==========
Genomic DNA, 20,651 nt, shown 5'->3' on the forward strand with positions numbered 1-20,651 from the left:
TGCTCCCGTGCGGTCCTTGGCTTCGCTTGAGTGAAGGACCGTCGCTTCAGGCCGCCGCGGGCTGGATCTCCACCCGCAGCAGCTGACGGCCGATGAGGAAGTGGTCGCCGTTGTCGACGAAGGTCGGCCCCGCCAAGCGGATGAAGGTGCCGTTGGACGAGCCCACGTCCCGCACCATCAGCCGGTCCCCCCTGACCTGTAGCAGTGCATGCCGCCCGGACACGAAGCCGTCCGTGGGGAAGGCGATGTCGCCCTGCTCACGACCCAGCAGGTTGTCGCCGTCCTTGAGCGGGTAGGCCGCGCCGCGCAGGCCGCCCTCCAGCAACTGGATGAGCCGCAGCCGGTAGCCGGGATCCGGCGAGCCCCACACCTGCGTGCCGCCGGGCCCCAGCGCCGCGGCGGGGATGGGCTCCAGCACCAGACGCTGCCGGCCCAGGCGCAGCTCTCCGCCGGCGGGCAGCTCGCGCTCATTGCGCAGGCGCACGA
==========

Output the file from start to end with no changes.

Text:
Genomic DNA, 20,651 nt, shown 5'->3' on the forward strand with positions numbered 1-20,651 from the left:
TGCTCCCGTGCGGTCCTTGGCTTCGCTTGAGTGAAGGACCGTCGCTTCAGGCCGCCGCGGGCTGGATCTCCACCCGCAGCAGCTGACGGCCGATGAGGAAGTGGTCGCCGTTGTCGACGAAGGTCGGCCCCGCCAAGCGGATGAAGGTGCCGTTGGACGAGCCCACGTCCCGCACCATCAGCCGGTCCCCCCTGACCTGTAGCAGTGCATGCCGCCCGGACACGAAGCCGTCCGTGGGGAAGGCGATGTCGCCCTGCTCACGACCCAGCAGGTTGTCGCCGTCCTTGAGCGGGTAGGCCGCGCCGCGCAGGCCGCCCTCCAGCAACTGGATGAGCCGCAGCCGGTAGCCGGGATCCGGCGAGCCCCACACCTGCGTGCCGCCGGGCCCCAGCGCCGCGGCGGGGATGGGCTCCAGCACCAGACGCTGCCGGCCCAGGCGCAGCTCTCCGCCGGCGGGCAGCTCGCGCTCATTGCGCAGGCGCACGA